Music to Your Ears
I'm the Slime
Thirteen TV-related tracks
By Jessica Cassyle Carr
Plenty of music is worthy of a television-themed playlist, but this mix of sometimes sad, bitter or freaky songs is mostly relegated to the realms of punk, proto-punk and post-punk. The Web doesn’t yield some of the MP3s I wanted to include ("I'm the Slime" by Frank Zappa and the Mothers of Invention, or The Victims' original "Television Addict"). I also purposefully excluded songs that would have worked nicely ("I Hate the TV" by Violent Femmes) and included a few songs with no mention of television ("Look Back in Anger" by Television Personalities), but the TV theme is obeyed overall. I like that most of these songs regard television with some degree of hostility: It's nice being reminded to be skeptical of the establishment ... while enjoying some really sick guitar parts.
Raising hardcore babies
By Simon McCormack
Fucked Up incites pandemonium.
Singer Damian Abraham (aka Father Damian or Pink Eyes) takes pride in the fact that all the injuries suffered at Fucked Up shows have been non-life-threatening. During an appearance on “MTV Live” in Canada, a fan got a mirror cracked over his back. In Austin, a stage-diving concertgoer knocked himself unconscious. “He did a running head-plant into the pillar and split his head open,” Abraham recalls. It seems the Toronto-based hardcore punk six-piece invites bedlam every time the lights go down.
Flyer on the Wall
Talk of the Town
“Gossip”—the photographic work of Josef Jasso, not the riot grrrl-soul of Beth Ditto—mouths off with a month-long exhibition at Blackbird Buvette (free, 21+). The Sunday, Feb. 1 reception features DJ Dirty Gold from 7 to 11:30 p.m. Tell your friends. (LM)
John Escreet Consequences · Two Tongues Two Tongues
Neither for the faint of heart nor the casual listener, pianist/composer John Escreet’s debut CD reveals itself only to concentrated listening. Escreet shows a near-symphonic ambition in his longer pieces, particularly the three-part “Suite of Consequence,” where dense, urgent, sometimes cacophonous passages deliquesce into pools of placid beauty, only to erupt again. While he does not hit all the compositional marks he sets, he does set marks worth hitting, and his command of the piano, especially on his solo rendition of Andrew Hill’s “No Doubt,” is extraordinary. Special kudos to David Binney (alto sax, electronics) and Matt Brewer (bass). (MM)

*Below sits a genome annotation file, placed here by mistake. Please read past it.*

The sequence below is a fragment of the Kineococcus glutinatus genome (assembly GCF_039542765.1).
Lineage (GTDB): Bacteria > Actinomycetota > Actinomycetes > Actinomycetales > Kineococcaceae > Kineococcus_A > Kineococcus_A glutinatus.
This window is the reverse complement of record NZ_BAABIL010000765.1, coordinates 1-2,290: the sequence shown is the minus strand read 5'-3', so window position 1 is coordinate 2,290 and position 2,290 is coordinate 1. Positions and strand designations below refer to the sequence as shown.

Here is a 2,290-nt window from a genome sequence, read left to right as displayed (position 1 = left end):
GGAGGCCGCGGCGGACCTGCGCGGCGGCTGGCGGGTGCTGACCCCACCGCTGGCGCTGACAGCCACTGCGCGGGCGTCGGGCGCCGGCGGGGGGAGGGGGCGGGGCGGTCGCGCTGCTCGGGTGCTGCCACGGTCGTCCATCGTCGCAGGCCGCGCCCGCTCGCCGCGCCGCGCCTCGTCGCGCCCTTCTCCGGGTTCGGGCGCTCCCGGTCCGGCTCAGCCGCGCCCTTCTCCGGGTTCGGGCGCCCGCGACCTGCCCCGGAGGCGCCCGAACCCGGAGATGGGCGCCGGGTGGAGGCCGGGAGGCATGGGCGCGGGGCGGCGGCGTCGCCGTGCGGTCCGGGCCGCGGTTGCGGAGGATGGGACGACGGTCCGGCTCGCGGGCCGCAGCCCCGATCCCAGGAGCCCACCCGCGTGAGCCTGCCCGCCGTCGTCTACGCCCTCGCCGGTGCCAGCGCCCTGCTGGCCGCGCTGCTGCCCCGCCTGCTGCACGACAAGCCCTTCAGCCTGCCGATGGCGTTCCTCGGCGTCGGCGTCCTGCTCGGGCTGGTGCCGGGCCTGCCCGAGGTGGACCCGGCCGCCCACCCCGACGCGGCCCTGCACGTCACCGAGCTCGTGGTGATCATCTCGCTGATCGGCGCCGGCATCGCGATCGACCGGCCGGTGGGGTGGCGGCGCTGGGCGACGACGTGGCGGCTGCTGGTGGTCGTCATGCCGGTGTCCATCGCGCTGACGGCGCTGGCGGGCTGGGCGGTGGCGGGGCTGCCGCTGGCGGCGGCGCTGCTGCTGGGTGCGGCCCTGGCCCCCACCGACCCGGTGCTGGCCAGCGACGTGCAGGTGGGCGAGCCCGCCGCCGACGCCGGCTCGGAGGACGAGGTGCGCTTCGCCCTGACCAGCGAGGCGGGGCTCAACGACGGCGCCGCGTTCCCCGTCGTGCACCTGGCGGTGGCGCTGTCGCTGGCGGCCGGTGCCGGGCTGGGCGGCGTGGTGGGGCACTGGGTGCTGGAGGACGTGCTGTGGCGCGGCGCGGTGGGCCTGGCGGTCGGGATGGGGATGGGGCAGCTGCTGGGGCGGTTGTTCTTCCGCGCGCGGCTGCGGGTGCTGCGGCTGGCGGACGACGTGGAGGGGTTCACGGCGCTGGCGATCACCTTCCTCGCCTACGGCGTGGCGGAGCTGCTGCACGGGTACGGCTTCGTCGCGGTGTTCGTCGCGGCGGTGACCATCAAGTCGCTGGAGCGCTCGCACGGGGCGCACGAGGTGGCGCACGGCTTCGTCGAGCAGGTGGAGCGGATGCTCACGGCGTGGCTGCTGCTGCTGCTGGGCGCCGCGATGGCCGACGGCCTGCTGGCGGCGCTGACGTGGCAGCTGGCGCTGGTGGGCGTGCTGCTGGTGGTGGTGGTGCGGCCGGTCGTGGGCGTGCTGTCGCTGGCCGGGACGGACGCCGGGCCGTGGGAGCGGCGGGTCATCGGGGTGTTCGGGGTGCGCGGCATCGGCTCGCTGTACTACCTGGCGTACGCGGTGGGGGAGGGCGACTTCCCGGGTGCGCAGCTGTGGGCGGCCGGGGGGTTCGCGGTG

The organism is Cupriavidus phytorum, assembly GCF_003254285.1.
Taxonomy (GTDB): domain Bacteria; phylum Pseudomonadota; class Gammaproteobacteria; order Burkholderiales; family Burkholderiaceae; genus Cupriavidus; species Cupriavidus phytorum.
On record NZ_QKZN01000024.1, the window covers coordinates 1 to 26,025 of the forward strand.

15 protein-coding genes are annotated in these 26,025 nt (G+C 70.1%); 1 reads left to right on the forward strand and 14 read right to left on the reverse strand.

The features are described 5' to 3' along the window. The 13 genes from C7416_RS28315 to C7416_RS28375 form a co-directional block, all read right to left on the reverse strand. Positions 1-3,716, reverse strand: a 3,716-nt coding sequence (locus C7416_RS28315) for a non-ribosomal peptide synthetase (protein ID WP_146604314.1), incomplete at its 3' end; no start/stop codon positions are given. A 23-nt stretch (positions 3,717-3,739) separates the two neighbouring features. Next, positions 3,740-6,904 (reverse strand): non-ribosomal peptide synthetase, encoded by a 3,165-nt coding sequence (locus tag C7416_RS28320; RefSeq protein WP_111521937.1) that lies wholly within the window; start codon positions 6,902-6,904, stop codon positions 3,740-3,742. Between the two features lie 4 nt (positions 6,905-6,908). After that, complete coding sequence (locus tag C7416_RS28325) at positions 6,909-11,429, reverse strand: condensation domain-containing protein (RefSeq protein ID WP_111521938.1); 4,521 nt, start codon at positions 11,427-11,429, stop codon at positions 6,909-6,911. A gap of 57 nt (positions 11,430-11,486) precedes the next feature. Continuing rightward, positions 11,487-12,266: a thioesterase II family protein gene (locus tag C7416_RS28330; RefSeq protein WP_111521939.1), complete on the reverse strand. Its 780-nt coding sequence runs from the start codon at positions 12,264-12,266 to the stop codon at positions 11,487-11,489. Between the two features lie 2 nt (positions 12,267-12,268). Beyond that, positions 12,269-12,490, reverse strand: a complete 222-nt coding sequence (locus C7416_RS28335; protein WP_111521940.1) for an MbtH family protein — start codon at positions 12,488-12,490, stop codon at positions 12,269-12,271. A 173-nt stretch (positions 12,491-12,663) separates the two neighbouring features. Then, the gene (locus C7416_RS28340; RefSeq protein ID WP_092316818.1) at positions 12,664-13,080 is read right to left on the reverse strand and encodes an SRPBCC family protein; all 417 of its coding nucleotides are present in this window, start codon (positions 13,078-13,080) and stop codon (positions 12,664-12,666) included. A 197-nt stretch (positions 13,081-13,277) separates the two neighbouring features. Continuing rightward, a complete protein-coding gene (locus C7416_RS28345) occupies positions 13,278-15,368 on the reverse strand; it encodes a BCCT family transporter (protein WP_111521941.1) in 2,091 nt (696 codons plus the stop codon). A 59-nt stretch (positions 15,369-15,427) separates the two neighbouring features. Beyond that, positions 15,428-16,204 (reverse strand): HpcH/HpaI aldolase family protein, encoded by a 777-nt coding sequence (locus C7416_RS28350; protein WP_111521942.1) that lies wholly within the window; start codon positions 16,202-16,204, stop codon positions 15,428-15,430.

Courtesy of the Artist
Franks & Deans • punk rock, rock 'n' roll • Shrewd • Punctured Muffler • Silent Crush • metal
By August March
At some point during the progression of meta-ultra-postmodernism, it was only natural that a band covering Rat Pack tunes revisioned as rambling ska paeans or blisteringly buoyant punk anthems based on the imbibing and love-making habits of dudes like Frank Sinatra and Dean Martin would rise from the rocanrol cauldron. Well it's 2017 and such has indeed come to pass. The name of the band is Franks & Deans. They've succeeded by inflecting the sweepingly romantic, sometimes melancholy and nearly always self-referential ditties of these post-war, pre-rock vocal heroes with good-natured rhythms and danceable guitar leads—as well as an updated fashion sense that seems to borrow more from ZZ Top's summer style guide than from Robin and the 7 Hoods—that adds affable nuance to legendary, mid-century American popular music. Band members Rob DeTie, Mike "Pip" Ullemeyer, Hoss and Sampson await your indulgence at Low Spirits on Thursday, Feb. 23, and the admission price of $5 sure as heck beats dropping “Three Coins in the Fountain.”
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